Children’s books light up Arabian nights
Lantern Library is giving storybooks to children in all Arab, Bedouin and Druze kindergartens and special-education Israeli schools, and some preschools.
By Abigail Klein Leichman APRIL 24, 2014, 12:00 AM
A storybook about a mouse named Soumsoum has caused quite a sensation in Arab, Bedouin and Druze state-run schools throughout Israel.
The Arabic book was gifted to every kindergartner, special-needs pupils and some preschoolers in state-run Arab schools as the latest extension of the Massachusetts-based Harold Grinspoon Foundation’s PJ Library project. Suggestions included for classroom and home activities based on the book have been a big hit.
“I’ve seen more mouse masks, mouse hats, mouse drawings and pictures of mouse homes than I ever dreamed I would,” laughs Galina Vromen, CEO of the Grinspoon Foundation’s Israeli arm and director of its book distribution programs Sifriyat Pijama (PJ Library) for Jewish children, now in its fifth year, and the new Maktabat al-Fanoos (Lantern Library) for Arab children.
About 45,000 children in 1,750 kindergartens will receive four children’s books this year with the goal of instilling an early love of reading.
Vromen explains that many Arabic-speaking families do not have children’s books. Written Arabic is formal – the equivalent of Shakespearean English, she says — making literature inaccessible to kids. The four Lantern Library books chosen by a committee of Arab experts in children’s literature and/or development, as well as Education Ministry officials, employ a combination of formal and colloquial Arabic to be more child-friendly.
“The formal language is a huge barrier, and this program makes the issue of parent involvement easier,” Vromen tells ISRAEL21c.
Soumsoum, the first of the quartet, was distributed in January in cooperation with Arab publishing houses. Three of the books are written by Arab authors and one is an Arabic translation of a Hebrew book.
Lantern Library is led by the Ministry of Education, with support from the Grinspoon Foundation and the Price Family Charitable Fund, which funds and operates Bidayat (Beginnings) Early Childhood Centers and programs in Arab communities.
Pajamas and lanterns
Vromen expects that Lantern Library will be as successful as Sifriyat Pijama, which this year is distributing Hebrew books to more than 200,000 Hebrew-speaking preschoolers and kindergartners in most Israeli municipalities, or about 85 percent of children attending state schools in these grades.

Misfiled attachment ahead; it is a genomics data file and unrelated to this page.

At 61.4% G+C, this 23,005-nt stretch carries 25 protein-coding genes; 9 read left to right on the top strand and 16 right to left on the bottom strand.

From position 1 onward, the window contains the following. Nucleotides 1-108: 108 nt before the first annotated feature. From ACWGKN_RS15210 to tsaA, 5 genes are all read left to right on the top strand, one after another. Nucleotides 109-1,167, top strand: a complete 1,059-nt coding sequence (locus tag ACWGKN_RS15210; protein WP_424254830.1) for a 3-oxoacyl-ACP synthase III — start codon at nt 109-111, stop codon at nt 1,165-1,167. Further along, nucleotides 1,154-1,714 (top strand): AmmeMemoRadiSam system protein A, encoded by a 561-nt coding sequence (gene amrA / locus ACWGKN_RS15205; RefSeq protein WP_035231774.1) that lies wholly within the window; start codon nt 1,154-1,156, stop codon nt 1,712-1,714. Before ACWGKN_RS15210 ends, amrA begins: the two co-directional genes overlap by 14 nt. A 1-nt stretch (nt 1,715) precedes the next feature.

Between them, PJ Library in the United States and Sifriyat Pajama in Israel have given away more than 10 million books in nine years.
Why Maktabat al-Fanoos rather than the Arabic equivalent of PJ Library?
Arabic does not have a “p” sound, and Arabs call their sleeping attire “nightshirt.” So Vromen and the committee searched for a different name.
“A lantern conveys the feeling of shedding light, in terms of enlightening and being associated with the evening,” Vromen explains.
Soumsoum (which means “sesame” in both Arabic and Hebrew) is about a field mouse who mentally stores the images and stories of summer while his peers scurry around gathering food for the winter. When the cold weather arrives, Soumsoum warms his friends with his stories and poems. The lesson is that every person has a role to play in his or her family and society.
One of the suggestions for parents and teachers reads: “The mice use their imagination in order to cope with their hunger and boredom. Let us take our child on a journey through the world of imagination: We’ll close our eyes and imagine ourselves in a beautiful place. What do our senses perceive? Or you may think of something pleasant that happened to you today, or that you would like to happen.”
Feedback from teachers has been enthusiastic, says Vromen. One teacher invited fathers to come in and read the books to small groups before everyone took the books home, while another asked all the parents to attend a session where their kids told them the story in their own words.
The book now being distributed is Fiddiya, originally published in Hebrew as Kaspion and translated some years ago. It’s about a small silver fish swimming alone in the sea that comes across a huge baby whale in distress because he lost his mother. Fiddiya and her friends help the whale find his mother.
“Parent discussion suggestions focus on the way that each person can help another,” says Vromen. Arab culture is rooted in mutual assistance, and its folklore is full of stories about someone small coming to the rescue of someone big.
Lantern Library is envisioned as a long-term partnership with the Ministry of Education.